The company J Crew has filed for bankruptcy protection and is restructuring. It also lost its way creatively that would be when Jenna Lyons left the companyin 2017
Here are some of the creative elements and legacy Ms Lyons gave J Crew
She made sequins for day a work-appropriate look . . .“In the queendom of Jenna Lyons, sparkles are mandatory,” wrote Vogue’s Maya Singer about J.Crew’s Fall 2015 collection. During Lyons’s tenure, shine of all kinds became a daywear norm, from the crystals known to adorn the neckline of a J.Crew tee to the sequin trim along the hem of a pant. Even allover sequins, like the rainbow-hued skirts and blazers of Fall ’15, were normalized with chambray shirts and khaki trousers.
. . . and turned neons into J.Crew’s definitive color palette. Lipstick, shoes, outerwear, swim—nearly everything that J.Crew sold was available in shocking pink or a pulse-stopping shade of coral. Bright colors appeared in J.Crew stores year-round, as a lemonade yellow blazer for winter or a neon green capri for summer, upending the idea that prepsters lived in New England pastels.
Jenna Lyons painting the toenails of her son
She sparked a cultural debate about gender identity.In 2011, a J.Crew promotional email featured a picture of then creative director Jenna Lyons and her young son enjoying some mommy-and-me time with a jar of nail polish. “Lucky for me I ended up with a boy whose favorite color is pink,” read the caption. “Toenail painting is way more fun in neon.” Innocent enough, right? Not with the culture police watching. The image prompted outcries from socially conservative parties about “gender confusion,” “attacks on masculinity,” and “princess boys.” While the company made no official comment, it made its position clear when it produced a catalog featuring designer Somsack Sikhounmuong in a playful embrace with his boyfriend. As for the pink nail polish? It sold out.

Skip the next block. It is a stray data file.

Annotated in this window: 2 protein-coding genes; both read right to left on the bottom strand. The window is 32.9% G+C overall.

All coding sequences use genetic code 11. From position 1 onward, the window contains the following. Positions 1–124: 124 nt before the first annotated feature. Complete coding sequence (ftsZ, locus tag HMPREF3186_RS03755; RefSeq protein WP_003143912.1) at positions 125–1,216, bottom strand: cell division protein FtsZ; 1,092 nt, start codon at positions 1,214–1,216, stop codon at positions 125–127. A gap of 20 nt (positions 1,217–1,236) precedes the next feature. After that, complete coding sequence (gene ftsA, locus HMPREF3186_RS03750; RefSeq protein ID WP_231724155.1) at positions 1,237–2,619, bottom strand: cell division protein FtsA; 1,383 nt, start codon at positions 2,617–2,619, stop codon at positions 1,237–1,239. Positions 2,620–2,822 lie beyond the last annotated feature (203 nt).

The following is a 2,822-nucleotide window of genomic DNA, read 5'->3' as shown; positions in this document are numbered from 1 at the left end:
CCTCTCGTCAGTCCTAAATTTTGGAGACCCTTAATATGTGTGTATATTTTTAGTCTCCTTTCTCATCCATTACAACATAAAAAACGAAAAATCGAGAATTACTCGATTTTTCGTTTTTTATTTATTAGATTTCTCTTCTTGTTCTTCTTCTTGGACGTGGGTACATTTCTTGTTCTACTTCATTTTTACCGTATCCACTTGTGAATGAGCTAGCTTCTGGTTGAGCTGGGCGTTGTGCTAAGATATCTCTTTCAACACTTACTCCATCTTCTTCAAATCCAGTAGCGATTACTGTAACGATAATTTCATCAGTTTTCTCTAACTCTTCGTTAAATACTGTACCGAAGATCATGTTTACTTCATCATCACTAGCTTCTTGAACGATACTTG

She rewrote red carpet traditions. Lyons was a fixture on the Met Gala red carpet, using the Metropolitan Museum of Art’s steps as a platform to redefine red carpet expectations. She wore a denim jacket to the gala in 2012 (long before Kanye showed up in jeans), turned her pajamas into eveningwear with a beaded overlay in 2015, and paired a beige cashmere V-neck with a feathered skirt in 2011. Her most memorable turn, however, might have been in 2016, when she showed up with Jenni Konner and Lena Dunham, all three wearing tuxedos and Lyons’s signature black frames.
She defined J.Crew’s accessories offering with eclectic, oversize jewelry.The woman wearing the giant floral beaded earrings and chunky gold necklace? She surely got it from J.Crew. Lyons’s vision for jewelry was part estate sale and part art collector, fusing turquoise with tortoiseshell and enamel with crystals to typically charming results.
She never feared the nipple.The Lyons era will forever be synonymous with sequins for day and cheeky neons. But her most radical contribution to fashion circa the twenty-teens might just be going braless. Nothing says liberated woman like a pantsuit sans shirt.
Share this Post